To prevent these common overuse injuries from happening in the first place, be sure you learn the proper form before you start an exercise or program. Make sure your shoes are worn in but also offer the proper support for the activity you’re about to do. Remember you do not have to be the fastest at the program right away. Learn the proper technique from the get go and take it easy to ensure you have it right. All of these tips can help you to prevent injures such as stress fractures from happening to you and taking you out of the game.

Top 5 Trampoline Injuries: Prevention

Having a trampoline in your backyard seems like a fun and exciting way to get outside and get to moving. While it could be fun, there are some serious trampoline injuries that can take place if precautions are not taken. These can include everything from broken bones and sprains to something even more serious such as concussions or neck injuries. Learning how to prevent the top four trampoline injuries from happening in your home is critical to keep the fun lasting for years to come. Here are some of the top four injuries that people deal with on a trampoline.

Broken Bones

Children and adults can easily break bones on the trampolines in their friend’s yard or in their own. This can happen by colliding with someone else while jumping, falling off the trampoline during a jump or landing wrong on the trampoline itself.

Sprains or Strains

Again this can happen on the trampoline while you or your child are jumping around. You could land wrong and twist an ankle or even get your arm caught in the sides of the trampoline when landing as well. Many people suffer from twisted limbs when jumping and landing incorrectly.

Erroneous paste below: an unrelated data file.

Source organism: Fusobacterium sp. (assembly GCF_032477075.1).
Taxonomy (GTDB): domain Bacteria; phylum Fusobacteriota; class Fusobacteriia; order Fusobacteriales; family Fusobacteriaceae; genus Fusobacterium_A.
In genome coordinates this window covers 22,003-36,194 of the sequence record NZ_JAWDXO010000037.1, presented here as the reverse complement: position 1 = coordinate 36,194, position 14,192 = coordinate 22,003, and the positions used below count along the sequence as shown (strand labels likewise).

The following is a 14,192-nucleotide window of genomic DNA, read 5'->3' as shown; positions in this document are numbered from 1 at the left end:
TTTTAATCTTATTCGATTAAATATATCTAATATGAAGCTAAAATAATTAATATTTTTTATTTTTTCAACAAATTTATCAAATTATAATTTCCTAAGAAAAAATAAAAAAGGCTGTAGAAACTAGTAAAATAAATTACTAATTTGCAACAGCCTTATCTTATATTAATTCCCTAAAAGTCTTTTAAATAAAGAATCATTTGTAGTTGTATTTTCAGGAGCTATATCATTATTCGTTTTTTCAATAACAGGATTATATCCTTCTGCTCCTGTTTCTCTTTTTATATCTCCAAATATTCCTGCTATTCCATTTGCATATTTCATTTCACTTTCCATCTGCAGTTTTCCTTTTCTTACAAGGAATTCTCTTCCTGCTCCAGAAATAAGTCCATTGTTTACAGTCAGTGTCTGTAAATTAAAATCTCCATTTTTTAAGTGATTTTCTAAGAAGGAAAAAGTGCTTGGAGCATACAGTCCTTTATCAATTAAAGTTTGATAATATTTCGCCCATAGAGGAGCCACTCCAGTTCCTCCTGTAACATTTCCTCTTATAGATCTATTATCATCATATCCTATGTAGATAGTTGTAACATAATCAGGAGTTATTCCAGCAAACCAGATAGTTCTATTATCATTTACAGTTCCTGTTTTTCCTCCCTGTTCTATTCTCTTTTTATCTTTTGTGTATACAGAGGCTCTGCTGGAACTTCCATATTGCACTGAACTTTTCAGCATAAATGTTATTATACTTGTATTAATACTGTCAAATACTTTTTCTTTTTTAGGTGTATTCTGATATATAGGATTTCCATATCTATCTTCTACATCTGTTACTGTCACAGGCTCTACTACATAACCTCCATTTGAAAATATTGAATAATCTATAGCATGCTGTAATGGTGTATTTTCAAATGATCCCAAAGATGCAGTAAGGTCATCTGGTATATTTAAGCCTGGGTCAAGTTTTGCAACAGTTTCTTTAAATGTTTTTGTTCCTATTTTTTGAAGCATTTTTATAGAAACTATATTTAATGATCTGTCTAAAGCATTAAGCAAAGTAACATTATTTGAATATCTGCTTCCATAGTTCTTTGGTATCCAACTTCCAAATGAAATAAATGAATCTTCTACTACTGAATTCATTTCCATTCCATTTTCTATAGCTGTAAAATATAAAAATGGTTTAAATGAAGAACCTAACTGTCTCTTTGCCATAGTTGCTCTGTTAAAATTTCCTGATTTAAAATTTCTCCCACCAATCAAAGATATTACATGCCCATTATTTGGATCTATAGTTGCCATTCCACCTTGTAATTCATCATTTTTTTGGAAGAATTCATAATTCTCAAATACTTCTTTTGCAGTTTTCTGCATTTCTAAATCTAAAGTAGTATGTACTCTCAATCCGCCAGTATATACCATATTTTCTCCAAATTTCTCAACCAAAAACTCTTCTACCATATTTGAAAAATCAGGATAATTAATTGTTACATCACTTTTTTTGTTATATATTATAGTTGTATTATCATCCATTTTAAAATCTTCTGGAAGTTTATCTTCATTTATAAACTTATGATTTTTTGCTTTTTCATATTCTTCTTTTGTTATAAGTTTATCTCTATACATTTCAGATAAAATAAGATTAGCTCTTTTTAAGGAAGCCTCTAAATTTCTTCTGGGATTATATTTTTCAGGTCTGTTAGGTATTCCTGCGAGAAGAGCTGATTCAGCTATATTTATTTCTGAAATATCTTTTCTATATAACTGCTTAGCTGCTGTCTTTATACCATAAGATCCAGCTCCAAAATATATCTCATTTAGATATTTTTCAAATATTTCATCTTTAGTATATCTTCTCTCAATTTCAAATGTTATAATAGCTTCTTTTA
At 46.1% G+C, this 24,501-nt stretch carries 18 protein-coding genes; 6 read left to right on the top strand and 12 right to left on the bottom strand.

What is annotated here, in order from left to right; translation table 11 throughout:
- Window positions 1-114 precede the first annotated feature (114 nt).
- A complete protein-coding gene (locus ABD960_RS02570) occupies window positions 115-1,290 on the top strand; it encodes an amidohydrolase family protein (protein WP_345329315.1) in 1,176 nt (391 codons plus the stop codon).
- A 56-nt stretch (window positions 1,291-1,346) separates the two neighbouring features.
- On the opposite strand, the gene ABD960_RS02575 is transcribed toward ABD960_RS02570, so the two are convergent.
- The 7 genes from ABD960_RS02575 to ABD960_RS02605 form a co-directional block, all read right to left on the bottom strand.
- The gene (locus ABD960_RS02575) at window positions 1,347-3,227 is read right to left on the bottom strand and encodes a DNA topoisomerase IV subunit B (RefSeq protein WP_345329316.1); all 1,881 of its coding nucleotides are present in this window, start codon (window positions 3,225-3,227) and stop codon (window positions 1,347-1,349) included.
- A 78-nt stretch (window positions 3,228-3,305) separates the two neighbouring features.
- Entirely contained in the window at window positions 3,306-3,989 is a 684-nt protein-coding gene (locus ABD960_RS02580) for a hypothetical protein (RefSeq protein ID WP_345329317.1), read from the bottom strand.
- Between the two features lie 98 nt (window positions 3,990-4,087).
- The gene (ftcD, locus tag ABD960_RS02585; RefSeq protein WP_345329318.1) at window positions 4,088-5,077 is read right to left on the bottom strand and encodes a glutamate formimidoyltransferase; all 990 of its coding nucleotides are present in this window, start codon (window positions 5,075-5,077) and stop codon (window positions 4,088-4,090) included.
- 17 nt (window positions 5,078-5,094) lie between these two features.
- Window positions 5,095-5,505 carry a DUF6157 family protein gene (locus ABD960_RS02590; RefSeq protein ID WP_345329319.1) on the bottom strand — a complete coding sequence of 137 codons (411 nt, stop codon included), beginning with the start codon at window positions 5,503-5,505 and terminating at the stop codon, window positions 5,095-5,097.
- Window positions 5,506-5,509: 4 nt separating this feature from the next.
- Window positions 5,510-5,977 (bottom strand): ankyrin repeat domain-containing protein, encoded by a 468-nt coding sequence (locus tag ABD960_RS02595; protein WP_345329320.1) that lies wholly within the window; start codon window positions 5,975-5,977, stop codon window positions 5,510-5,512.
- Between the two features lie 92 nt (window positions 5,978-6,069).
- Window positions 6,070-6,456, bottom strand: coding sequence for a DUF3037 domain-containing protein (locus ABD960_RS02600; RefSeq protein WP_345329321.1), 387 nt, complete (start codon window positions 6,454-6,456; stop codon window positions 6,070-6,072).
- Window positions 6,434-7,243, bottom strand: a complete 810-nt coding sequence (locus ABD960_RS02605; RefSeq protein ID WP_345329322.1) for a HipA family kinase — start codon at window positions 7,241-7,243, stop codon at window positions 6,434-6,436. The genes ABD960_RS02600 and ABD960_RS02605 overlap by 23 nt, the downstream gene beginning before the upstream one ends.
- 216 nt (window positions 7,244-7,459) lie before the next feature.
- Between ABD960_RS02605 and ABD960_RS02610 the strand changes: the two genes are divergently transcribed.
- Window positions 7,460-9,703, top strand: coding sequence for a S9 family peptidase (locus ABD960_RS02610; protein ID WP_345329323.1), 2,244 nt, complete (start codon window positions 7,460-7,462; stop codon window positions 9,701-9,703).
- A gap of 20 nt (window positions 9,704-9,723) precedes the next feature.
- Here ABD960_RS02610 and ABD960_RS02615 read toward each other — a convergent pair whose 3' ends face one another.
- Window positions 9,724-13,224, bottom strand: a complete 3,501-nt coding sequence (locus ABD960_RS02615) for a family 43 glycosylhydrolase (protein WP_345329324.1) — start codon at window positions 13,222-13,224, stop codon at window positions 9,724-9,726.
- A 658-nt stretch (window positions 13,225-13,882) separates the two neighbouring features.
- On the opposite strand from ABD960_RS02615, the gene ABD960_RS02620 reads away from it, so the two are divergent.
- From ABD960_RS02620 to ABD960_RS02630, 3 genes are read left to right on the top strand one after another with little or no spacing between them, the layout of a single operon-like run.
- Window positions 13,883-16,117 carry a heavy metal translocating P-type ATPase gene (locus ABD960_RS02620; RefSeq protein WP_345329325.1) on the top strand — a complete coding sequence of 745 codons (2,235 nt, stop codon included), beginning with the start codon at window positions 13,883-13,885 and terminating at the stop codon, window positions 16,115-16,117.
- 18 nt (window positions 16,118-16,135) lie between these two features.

Head or Neck Injuries

A more serious injury on the trampoline includes injuries to the neck or head.  People have broken their necks or hit their heads and developed a concussion after jumping on the trampoline. Another way these trampoline injuries occur is if there are two people jumping and they collide on landing. They can develop severe head injuries if they hit their heads together or if they fall off the trampoline and land on the ground.

Bruises, Cuts, and Scrapes

These are more minor injuries that happen but they happen nonetheless. It is very important that if you cut yourself on the trampoline that you take the proper methods of caring for it afterwards. Be sure to clean out the cut or scrape and ice down bruised areas to prevent more swelling.

Precautions to Prevent Trampoline Injuries

Some might say to leave the trampoline at the store and walk away. Some would tell you not to even put one in your yard, but if you have one already, here are some ideas to keep in mind. Always have an adult present when jumping on the trampoline. Only allow one person to jump at a time and everyone else should be off the trampoline. Make sure not to do flips on the trampoline and to check all aspects of the unit for damage and needed repairs.

3 Common Injuries From Weight Lifting

Everyone wants to be healthier and stronger. One way to do that is with a healthy diet plan and exercise, combining both cardio and strength training. While strength training is a great method of toning and getting stronger, there are some very common weight lifting injuries that you should be aware of before getting started. They range from shoulder injuries to knee and back injuries. Learning what they are and how to avoid them to be safe when lifting is key in making the type of progress you wish to make.

Shoulder Injuries

When you are performing such tasks as overhead lifting like bench presses or shoulder press, you can run into an injury called shoulder impingement. This injury is when you have inflammation and swelling in the rotator cuff area. At first you may only notice pain in the shoulder when you’re lifting your arms, but eventually the pain can be felt no matter what you’re doing as it progresses. If you’re not cautious, then this shoulder impingement injury can also lead to a tear in the rotator cuff itself.